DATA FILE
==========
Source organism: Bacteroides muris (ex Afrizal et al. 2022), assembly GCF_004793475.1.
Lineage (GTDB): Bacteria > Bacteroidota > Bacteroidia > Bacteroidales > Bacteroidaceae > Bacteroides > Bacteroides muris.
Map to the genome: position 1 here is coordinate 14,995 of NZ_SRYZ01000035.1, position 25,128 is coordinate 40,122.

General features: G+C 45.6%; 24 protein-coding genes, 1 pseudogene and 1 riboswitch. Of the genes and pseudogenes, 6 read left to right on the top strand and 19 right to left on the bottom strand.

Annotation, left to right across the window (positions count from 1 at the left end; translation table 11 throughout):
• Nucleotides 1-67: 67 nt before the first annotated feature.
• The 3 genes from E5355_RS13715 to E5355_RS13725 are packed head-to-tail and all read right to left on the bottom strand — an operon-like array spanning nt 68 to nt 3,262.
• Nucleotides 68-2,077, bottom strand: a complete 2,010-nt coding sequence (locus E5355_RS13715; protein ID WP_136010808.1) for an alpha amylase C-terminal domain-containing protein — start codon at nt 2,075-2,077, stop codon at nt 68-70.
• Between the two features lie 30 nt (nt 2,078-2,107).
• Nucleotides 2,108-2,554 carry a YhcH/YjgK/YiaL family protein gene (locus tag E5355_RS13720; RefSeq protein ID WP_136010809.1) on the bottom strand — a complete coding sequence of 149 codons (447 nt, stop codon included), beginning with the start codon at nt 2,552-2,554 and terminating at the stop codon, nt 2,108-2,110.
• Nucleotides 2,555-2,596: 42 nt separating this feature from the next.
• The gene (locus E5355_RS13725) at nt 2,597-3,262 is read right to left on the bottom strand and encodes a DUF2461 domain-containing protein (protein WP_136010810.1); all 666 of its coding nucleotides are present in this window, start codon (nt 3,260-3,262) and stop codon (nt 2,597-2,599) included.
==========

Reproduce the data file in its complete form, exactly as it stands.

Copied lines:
Source organism: Bacteroides muris (ex Afrizal et al. 2022), assembly GCF_004793475.1.
Lineage (GTDB): Bacteria > Bacteroidota > Bacteroidia > Bacteroidales > Bacteroidaceae > Bacteroides > Bacteroides muris.
Map to the genome: position 1 here is coordinate 14,995 of NZ_SRYZ01000035.1, position 25,128 is coordinate 40,122.

General features: G+C 45.6%; 24 protein-coding genes, 1 pseudogene and 1 riboswitch. Of the genes and pseudogenes, 6 read left to right on the top strand and 19 right to left on the bottom strand.

Annotation, left to right across the window (positions count from 1 at the left end; translation table 11 throughout):
• Nucleotides 1-67: 67 nt before the first annotated feature.
• The 3 genes from E5355_RS13715 to E5355_RS13725 are packed head-to-tail and all read right to left on the bottom strand — an operon-like array spanning nt 68 to nt 3,262.
• Nucleotides 68-2,077, bottom strand: a complete 2,010-nt coding sequence (locus E5355_RS13715; protein ID WP_136010808.1) for an alpha amylase C-terminal domain-containing protein — start codon at nt 2,075-2,077, stop codon at nt 68-70.
• Between the two features lie 30 nt (nt 2,078-2,107).
• Nucleotides 2,108-2,554 carry a YhcH/YjgK/YiaL family protein gene (locus tag E5355_RS13720; RefSeq protein ID WP_136010809.1) on the bottom strand — a complete coding sequence of 149 codons (447 nt, stop codon included), beginning with the start codon at nt 2,552-2,554 and terminating at the stop codon, nt 2,108-2,110.
• Nucleotides 2,555-2,596: 42 nt separating this feature from the next.
• The gene (locus E5355_RS13725) at nt 2,597-3,262 is read right to left on the bottom strand and encodes a DUF2461 domain-containing protein (protein WP_136010810.1); all 666 of its coding nucleotides are present in this window, start codon (nt 3,260-3,262) and stop codon (nt 2,597-2,599) included.